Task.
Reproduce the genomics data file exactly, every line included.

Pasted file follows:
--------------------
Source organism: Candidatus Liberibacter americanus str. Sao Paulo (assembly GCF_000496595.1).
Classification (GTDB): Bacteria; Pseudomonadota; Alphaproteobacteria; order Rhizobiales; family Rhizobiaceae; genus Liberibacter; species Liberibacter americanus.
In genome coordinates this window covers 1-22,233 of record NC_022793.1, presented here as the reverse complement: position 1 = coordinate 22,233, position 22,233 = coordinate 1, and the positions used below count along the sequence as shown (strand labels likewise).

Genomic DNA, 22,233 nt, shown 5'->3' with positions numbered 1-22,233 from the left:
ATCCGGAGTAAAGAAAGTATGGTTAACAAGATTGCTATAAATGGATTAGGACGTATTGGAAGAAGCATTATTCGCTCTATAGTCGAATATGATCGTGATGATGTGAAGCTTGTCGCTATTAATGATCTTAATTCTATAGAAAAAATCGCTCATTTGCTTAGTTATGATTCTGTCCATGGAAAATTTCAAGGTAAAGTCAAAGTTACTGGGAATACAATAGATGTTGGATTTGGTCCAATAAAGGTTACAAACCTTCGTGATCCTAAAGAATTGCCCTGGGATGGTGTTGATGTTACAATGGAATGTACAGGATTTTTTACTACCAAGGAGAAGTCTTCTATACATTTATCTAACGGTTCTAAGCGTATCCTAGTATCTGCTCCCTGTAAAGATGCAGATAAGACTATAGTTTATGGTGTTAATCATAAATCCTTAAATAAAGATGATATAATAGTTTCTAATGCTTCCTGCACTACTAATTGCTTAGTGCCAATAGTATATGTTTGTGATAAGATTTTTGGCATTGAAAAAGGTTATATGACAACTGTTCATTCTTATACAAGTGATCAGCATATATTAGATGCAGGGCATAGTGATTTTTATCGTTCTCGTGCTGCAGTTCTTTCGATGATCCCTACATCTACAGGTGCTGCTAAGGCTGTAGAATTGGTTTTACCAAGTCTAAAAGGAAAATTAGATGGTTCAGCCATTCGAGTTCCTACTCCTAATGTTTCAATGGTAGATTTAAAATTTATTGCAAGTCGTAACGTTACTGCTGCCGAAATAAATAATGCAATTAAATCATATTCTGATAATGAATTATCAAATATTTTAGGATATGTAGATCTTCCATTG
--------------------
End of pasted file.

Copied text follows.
Source organism: Candidatus Liberibacter americanus str. Sao Paulo (assembly GCF_000496595.1).
Classification (GTDB): Bacteria; Pseudomonadota; Alphaproteobacteria; order Rhizobiales; family Rhizobiaceae; genus Liberibacter; species Liberibacter americanus.
In genome coordinates this window covers 1-22,233 of record NC_022793.1, presented here as the reverse complement: position 1 = coordinate 22,233, position 22,233 = coordinate 1, and the positions used below count along the sequence as shown (strand labels likewise).

Genomic DNA, 22,233 nt, shown 5'->3' with positions numbered 1-22,233 from the left:
ATCCGGAGTAAAGAAAGTATGGTTAACAAGATTGCTATAAATGGATTAGGACGTATTGGAAGAAGCATTATTCGCTCTATAGTCGAATATGATCGTGATGATGTGAAGCTTGTCGCTATTAATGATCTTAATTCTATAGAAAAAATCGCTCATTTGCTTAGTTATGATTCTGTCCATGGAAAATTTCAAGGTAAAGTCAAAGTTACTGGGAATACAATAGATGTTGGATTTGGTCCAATAAAGGTTACAAACCTTCGTGATCCTAAAGAATTGCCCTGGGATGGTGTTGATGTTACAATGGAATGTACAGGATTTTTTACTACCAAGGAGAAGTCTTCTATACATTTATCTAACGGTTCTAAGCGTATCCTAGTATCTGCTCCCTGTAAAGATGCAGATAAGACTATAGTTTATGGTGTTAATCATAAATCCTTAAATAAAGATGATATAATAGTTTCTAATGCTTCCTGCACTACTAATTGCTTAGTGCCAATAGTATATGTTTGTGATAAGATTTTTGGCATTGAAAAAGGTTATATGACAACTGTTCATTCTTATACAAGTGATCAGCATATATTAGATGCAGGGCATAGTGATTTTTATCGTTCTCGTGCTGCAGTTCTTTCGATGATCCCTACATCTACAGGTGCTGCTAAGGCTGTAGAATTGGTTTTACCAAGTCTAAAAGGAAAATTAGATGGTTCAGCCATTCGAGTTCCTACTCCTAATGTTTCAATGGTAGATTTAAAATTTATTGCAAGTCGTAACGTTACTGCTGCCGAAATAAATAATGCAATTAAATCATATTCTGATAATGAATTATCAAATATTTTAGGATATGTAGATCTTCCATTG